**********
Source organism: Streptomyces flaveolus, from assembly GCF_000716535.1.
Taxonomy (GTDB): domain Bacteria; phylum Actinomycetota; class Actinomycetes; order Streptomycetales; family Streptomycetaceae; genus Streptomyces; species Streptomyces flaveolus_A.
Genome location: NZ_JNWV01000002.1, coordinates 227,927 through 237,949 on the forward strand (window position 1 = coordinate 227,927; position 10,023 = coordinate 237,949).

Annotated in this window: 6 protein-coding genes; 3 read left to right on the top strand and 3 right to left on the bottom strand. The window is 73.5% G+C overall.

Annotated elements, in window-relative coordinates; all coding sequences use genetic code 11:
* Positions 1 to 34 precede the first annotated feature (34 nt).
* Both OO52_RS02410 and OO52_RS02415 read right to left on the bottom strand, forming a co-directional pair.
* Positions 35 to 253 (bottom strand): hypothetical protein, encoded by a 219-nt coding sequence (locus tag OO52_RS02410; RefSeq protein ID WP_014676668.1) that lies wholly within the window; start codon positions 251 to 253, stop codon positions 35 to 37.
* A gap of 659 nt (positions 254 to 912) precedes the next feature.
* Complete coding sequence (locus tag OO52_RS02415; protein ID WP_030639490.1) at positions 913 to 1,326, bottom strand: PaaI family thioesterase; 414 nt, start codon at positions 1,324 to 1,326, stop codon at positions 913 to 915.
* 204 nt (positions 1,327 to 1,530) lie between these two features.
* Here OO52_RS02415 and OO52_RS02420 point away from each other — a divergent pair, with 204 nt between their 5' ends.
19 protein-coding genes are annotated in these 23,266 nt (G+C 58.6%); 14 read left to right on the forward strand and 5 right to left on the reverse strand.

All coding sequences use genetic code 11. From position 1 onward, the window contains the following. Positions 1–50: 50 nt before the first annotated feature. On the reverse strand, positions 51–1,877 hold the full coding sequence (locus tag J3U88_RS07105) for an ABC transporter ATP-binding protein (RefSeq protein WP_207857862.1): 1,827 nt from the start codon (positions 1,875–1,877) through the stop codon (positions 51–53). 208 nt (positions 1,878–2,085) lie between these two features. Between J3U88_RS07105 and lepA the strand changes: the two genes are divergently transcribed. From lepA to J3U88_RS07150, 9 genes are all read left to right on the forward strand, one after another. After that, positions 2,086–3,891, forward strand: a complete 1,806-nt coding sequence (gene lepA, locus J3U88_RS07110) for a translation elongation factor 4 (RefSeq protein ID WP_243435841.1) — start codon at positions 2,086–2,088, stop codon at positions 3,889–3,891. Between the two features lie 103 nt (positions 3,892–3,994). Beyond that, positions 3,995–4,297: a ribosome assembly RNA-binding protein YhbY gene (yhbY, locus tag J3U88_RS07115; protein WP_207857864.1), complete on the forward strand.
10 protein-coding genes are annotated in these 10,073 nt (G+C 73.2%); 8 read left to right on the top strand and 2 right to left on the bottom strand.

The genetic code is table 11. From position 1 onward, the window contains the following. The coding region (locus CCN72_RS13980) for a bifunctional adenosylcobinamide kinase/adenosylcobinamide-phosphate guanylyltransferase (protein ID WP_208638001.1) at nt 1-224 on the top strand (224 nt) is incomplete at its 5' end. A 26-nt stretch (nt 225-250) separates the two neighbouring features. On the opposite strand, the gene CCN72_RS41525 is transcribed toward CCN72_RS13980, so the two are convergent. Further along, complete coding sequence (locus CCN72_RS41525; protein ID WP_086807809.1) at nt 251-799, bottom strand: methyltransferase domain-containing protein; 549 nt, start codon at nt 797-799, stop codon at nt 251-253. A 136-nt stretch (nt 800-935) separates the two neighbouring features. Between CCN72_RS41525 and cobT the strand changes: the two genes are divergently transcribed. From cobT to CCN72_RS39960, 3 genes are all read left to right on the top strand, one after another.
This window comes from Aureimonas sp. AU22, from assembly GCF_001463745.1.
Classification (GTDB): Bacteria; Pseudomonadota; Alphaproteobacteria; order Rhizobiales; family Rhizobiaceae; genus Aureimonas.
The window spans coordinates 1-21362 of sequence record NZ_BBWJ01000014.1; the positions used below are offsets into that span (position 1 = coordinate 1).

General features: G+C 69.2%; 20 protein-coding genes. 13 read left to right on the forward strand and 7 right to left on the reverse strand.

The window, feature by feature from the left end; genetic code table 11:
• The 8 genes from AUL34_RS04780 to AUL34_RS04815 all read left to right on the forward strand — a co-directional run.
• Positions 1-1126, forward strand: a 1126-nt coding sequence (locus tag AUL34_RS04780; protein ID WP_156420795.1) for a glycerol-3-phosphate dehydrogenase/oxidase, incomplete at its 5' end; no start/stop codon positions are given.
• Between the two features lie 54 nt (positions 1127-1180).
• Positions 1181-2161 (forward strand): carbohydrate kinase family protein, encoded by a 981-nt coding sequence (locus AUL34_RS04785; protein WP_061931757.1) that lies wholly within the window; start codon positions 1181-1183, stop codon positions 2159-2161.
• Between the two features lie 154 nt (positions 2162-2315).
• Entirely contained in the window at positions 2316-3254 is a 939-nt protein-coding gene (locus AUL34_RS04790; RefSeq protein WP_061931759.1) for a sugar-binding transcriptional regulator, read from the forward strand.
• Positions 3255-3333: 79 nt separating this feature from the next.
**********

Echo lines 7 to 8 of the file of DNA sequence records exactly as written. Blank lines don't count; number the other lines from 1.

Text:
* Both OO52_RS02410 and OO52_RS02415 read right to left on the bottom strand, forming a co-directional pair.
* Positions 35 to 253 (bottom strand): hypothetical protein, encoded by a 219-nt coding sequence (locus tag OO52_RS02410; RefSeq protein ID WP_014676668.1) that lies wholly within the window; start codon positions 251 to 253, stop codon positions 35 to 37.